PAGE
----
Lieut.-Colonel HENEAGE

I rise to oppose this Bill, and my reason for doing so may be very briefly stated. It is to be found in what may be called the preamble to the Bill, which states that this Bill is to apply to the valuation of land and the rating of land values and other services connected therewith. During the past year we have been discussing Bills connected with valuation, and I think the country as a whole has had quite sufficient valuation and rating legislation to last for some considerable time. I think it unfair that in the few minutes which remain to us before 11 o'clock we should be expected to rush through another Bill connected with valuation. The arguments which have been so briefly put forward by the Mover and Seconder are not sufficient to convince the House that the Bill is required. The House will recollect that the last Bill dealing with questions of this kind, was discussed for a very considerable time; it was certainly not rushed through in 20 minutes or a quarter of an hour which is all the time now available.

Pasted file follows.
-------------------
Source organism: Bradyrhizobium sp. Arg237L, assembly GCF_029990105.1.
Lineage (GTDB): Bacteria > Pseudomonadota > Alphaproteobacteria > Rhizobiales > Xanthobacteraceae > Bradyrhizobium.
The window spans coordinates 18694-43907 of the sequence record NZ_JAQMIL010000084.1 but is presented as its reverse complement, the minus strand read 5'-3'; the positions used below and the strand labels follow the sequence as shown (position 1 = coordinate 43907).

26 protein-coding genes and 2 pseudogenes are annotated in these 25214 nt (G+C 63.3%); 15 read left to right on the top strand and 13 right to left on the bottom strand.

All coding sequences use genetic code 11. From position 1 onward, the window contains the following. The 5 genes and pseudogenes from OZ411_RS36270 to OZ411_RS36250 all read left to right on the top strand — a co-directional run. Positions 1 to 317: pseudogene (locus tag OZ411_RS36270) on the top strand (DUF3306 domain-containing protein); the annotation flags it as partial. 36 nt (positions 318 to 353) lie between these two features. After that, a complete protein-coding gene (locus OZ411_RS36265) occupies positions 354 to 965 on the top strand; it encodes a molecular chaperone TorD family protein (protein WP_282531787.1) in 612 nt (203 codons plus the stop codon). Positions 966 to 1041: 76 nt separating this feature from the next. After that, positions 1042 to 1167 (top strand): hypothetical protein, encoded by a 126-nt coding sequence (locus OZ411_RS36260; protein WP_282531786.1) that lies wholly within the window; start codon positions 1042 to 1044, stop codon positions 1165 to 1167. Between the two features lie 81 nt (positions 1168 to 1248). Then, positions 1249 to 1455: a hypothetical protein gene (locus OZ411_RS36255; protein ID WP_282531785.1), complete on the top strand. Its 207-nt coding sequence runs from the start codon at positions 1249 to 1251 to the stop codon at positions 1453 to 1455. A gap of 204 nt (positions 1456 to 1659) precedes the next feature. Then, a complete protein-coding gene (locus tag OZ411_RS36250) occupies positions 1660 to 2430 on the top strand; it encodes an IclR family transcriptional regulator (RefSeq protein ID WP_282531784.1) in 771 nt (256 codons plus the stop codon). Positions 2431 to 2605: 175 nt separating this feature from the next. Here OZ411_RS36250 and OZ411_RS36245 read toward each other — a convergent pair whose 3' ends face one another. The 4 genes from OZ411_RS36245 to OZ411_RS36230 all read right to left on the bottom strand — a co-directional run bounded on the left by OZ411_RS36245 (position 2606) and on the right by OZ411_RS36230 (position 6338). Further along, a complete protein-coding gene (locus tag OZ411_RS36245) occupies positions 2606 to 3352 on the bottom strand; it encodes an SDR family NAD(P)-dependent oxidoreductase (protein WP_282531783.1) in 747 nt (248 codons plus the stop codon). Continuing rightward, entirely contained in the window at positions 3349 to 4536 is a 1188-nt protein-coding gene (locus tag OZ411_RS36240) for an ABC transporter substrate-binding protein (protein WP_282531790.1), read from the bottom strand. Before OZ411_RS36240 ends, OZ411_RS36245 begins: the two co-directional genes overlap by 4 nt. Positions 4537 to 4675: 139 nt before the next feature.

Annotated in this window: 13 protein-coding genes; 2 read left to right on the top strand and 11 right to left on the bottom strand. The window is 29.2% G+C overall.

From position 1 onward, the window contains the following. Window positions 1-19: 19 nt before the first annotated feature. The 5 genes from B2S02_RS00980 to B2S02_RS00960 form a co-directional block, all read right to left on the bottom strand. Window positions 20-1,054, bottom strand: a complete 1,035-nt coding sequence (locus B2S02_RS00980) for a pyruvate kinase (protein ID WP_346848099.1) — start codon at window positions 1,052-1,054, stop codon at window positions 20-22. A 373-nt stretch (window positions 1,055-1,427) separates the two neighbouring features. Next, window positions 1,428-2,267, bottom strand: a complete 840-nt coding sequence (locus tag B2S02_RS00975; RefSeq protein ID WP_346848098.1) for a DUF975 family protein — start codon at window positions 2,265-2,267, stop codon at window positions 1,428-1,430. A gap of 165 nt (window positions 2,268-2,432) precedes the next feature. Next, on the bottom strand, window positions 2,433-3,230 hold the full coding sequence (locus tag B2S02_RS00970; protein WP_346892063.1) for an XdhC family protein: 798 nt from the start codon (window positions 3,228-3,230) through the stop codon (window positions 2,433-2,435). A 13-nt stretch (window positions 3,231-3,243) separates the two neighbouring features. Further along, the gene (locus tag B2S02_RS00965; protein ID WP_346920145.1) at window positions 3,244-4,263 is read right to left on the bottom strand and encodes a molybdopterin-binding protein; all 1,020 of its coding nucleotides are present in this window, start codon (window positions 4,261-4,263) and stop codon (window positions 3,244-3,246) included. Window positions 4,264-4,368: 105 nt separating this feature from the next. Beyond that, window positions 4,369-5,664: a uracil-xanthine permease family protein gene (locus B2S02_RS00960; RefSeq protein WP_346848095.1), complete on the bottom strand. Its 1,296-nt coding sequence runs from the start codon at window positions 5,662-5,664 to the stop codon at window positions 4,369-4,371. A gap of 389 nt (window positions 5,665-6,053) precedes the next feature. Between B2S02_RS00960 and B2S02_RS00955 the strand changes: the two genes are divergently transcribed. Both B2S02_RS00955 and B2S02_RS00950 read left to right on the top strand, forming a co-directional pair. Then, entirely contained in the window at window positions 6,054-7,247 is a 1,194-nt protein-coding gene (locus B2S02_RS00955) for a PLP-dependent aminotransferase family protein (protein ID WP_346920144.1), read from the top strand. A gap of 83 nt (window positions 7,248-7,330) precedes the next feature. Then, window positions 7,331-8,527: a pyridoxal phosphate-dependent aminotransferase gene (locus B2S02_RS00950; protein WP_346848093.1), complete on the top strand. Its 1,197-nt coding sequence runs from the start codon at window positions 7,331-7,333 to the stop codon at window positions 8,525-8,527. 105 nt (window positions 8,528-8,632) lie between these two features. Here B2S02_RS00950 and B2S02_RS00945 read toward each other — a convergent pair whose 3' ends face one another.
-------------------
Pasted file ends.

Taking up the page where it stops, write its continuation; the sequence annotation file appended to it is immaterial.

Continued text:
I think, perhaps, the words "land values and for other purposes connected therewith "require a good deal of explanation, which we certainly have not had. "Land values "is a very large term. What are land values? We have had no explanation from either the Mover or Seconder, and what are the "other purposes? "That is a very vague term which we cannot be expected to accept in the few minutes which we have left. We are perfectly aware of what happened. Having 20 minutes unexpectedly allowed to us, it was hoped to rush through this Bill, of which the right hon. Member for Carnarvon Boroughs (Mr. Lloyd George) is one of the originators, and just because this House was caught for a few minutes, they thought that some hon. Member on their std would say "Agreed "and that this Bill would get through. I would like to assure hon. Members that they are entirely wrong in thinking that Members on this side are not looking after the interests of the country, for this Bill, as I see it, is entirely opposed to those interests.